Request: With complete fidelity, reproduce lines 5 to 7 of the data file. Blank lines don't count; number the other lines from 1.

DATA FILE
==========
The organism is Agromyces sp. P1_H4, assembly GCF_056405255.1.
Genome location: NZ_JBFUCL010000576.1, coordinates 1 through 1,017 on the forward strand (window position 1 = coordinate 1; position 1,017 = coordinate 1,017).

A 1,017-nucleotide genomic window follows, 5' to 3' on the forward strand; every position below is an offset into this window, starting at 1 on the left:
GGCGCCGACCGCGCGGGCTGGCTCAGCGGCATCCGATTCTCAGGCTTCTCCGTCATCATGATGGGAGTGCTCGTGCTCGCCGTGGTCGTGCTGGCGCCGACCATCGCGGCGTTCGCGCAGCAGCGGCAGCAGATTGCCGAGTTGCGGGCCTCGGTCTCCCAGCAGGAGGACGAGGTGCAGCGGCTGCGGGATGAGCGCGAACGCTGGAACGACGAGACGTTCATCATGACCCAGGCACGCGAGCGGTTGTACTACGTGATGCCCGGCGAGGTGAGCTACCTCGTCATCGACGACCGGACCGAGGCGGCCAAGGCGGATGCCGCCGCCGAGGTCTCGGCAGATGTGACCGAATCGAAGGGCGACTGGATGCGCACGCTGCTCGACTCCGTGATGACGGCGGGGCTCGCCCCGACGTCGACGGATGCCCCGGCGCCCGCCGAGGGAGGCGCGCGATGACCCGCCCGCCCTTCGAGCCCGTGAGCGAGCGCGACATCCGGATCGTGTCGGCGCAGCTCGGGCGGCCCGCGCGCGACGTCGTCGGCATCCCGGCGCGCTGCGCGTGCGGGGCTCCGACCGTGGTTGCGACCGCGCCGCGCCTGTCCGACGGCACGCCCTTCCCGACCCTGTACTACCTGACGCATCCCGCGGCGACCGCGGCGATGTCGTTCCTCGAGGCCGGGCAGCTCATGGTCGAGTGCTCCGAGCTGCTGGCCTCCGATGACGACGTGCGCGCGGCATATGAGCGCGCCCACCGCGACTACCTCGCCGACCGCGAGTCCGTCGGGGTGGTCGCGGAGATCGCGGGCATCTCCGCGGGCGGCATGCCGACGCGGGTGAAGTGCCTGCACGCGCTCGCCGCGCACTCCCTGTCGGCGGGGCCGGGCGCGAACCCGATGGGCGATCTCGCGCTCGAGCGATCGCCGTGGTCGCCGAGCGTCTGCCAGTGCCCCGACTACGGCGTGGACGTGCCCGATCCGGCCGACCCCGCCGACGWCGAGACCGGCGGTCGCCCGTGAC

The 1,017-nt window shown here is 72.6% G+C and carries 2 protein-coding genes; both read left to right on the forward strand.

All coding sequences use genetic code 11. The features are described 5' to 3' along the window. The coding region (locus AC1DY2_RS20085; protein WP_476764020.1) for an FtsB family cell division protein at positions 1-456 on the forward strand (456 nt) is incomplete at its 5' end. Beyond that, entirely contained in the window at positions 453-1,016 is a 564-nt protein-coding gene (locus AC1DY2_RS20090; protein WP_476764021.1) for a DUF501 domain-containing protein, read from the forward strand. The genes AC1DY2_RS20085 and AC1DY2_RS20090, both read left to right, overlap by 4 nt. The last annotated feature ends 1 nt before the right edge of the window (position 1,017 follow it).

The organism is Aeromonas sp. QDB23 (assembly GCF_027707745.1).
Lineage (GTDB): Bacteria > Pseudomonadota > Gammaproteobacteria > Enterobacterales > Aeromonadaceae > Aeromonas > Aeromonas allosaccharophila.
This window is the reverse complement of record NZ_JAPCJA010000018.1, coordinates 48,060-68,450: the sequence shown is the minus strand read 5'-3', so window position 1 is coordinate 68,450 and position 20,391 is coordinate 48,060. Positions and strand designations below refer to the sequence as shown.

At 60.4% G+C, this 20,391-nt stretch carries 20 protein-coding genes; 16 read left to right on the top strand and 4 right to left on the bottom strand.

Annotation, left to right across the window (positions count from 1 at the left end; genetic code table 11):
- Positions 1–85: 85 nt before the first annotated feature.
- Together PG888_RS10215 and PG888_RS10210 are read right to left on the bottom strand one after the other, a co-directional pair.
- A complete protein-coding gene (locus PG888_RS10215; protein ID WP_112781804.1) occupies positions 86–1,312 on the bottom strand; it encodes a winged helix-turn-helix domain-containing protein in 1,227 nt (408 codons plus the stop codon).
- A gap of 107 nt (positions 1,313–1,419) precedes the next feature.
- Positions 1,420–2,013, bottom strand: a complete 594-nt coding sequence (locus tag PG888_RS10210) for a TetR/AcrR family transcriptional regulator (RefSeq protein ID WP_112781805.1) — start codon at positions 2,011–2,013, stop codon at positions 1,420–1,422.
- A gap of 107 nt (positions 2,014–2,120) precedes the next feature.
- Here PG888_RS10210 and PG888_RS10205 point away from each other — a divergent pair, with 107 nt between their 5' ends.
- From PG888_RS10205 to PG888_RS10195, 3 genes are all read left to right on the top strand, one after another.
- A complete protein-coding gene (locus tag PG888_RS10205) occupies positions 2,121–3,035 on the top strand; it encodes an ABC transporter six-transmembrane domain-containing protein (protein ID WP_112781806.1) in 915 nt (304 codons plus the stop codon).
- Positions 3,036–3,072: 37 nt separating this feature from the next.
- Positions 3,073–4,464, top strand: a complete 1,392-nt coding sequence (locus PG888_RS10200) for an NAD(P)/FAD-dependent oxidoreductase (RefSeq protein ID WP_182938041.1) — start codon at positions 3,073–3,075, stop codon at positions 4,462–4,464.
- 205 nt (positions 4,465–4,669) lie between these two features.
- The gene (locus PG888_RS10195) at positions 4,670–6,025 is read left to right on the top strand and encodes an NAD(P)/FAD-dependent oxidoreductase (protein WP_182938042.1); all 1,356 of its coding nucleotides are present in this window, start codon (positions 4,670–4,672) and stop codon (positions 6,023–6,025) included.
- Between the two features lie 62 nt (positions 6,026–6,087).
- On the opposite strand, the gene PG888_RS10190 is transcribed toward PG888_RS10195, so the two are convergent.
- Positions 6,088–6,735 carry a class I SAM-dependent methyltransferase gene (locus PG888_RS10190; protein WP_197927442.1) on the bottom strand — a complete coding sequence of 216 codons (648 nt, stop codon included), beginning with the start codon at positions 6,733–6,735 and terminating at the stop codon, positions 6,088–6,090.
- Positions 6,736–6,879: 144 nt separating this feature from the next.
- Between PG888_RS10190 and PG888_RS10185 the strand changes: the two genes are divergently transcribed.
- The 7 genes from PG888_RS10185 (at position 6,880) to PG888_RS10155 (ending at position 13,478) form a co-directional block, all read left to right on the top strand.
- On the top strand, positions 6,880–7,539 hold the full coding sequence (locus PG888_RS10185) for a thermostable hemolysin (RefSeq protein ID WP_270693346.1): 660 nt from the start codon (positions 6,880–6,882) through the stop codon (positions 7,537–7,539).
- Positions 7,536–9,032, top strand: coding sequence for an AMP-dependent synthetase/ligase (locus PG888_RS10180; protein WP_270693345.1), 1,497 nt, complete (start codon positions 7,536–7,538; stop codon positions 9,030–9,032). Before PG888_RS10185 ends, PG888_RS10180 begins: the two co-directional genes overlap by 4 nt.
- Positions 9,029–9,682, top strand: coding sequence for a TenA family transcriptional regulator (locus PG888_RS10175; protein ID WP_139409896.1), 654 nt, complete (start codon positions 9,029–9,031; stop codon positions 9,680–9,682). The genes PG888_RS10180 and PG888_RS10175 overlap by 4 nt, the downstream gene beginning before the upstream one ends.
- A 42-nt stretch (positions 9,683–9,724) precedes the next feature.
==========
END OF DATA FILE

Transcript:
The 1,017-nt window shown here is 72.6% G+C and carries 2 protein-coding genes; both read left to right on the forward strand.

All coding sequences use genetic code 11. The features are described 5' to 3' along the window. The coding region (locus AC1DY2_RS20085; protein WP_476764020.1) for an FtsB family cell division protein at positions 1-456 on the forward strand (456 nt) is incomplete at its 5' end. Beyond that, entirely contained in the window at positions 453-1,016 is a 564-nt protein-coding gene (locus AC1DY2_RS20090; protein WP_476764021.1) for a DUF501 domain-containing protein, read from the forward strand. The genes AC1DY2_RS20085 and AC1DY2_RS20090, both read left to right, overlap by 4 nt. The last annotated feature ends 1 nt before the right edge of the window (position 1,017 follow it).

The organism is Aeromonas sp. QDB23 (assembly GCF_027707745.1).